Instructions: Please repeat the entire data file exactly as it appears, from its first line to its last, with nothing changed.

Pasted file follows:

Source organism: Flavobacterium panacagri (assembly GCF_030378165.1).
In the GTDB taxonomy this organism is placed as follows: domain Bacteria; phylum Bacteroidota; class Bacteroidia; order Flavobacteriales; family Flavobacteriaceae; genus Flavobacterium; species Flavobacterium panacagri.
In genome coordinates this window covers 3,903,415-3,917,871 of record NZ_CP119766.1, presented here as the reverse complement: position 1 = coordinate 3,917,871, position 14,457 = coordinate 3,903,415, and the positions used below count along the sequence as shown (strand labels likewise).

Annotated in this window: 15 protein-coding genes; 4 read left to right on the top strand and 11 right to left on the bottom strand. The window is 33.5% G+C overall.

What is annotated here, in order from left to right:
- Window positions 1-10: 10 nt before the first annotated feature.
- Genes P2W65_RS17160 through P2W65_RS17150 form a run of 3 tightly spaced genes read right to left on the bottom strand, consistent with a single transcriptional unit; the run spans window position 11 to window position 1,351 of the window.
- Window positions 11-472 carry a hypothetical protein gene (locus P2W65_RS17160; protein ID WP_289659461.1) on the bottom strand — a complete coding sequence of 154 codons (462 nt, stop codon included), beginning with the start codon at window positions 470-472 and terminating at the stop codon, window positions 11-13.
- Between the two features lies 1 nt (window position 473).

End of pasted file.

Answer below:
Source organism: Flavobacterium panacagri (assembly GCF_030378165.1).
In the GTDB taxonomy this organism is placed as follows: domain Bacteria; phylum Bacteroidota; class Bacteroidia; order Flavobacteriales; family Flavobacteriaceae; genus Flavobacterium; species Flavobacterium panacagri.
In genome coordinates this window covers 3,903,415-3,917,871 of record NZ_CP119766.1, presented here as the reverse complement: position 1 = coordinate 3,917,871, position 14,457 = coordinate 3,903,415, and the positions used below count along the sequence as shown (strand labels likewise).

Annotated in this window: 15 protein-coding genes; 4 read left to right on the top strand and 11 right to left on the bottom strand. The window is 33.5% G+C overall.

What is annotated here, in order from left to right:
- Window positions 1-10: 10 nt before the first annotated feature.
- Genes P2W65_RS17160 through P2W65_RS17150 form a run of 3 tightly spaced genes read right to left on the bottom strand, consistent with a single transcriptional unit; the run spans window position 11 to window position 1,351 of the window.
- Window positions 11-472 carry a hypothetical protein gene (locus P2W65_RS17160; protein ID WP_289659461.1) on the bottom strand — a complete coding sequence of 154 codons (462 nt, stop codon included), beginning with the start codon at window positions 470-472 and terminating at the stop codon, window positions 11-13.
- Between the two features lies 1 nt (window position 473).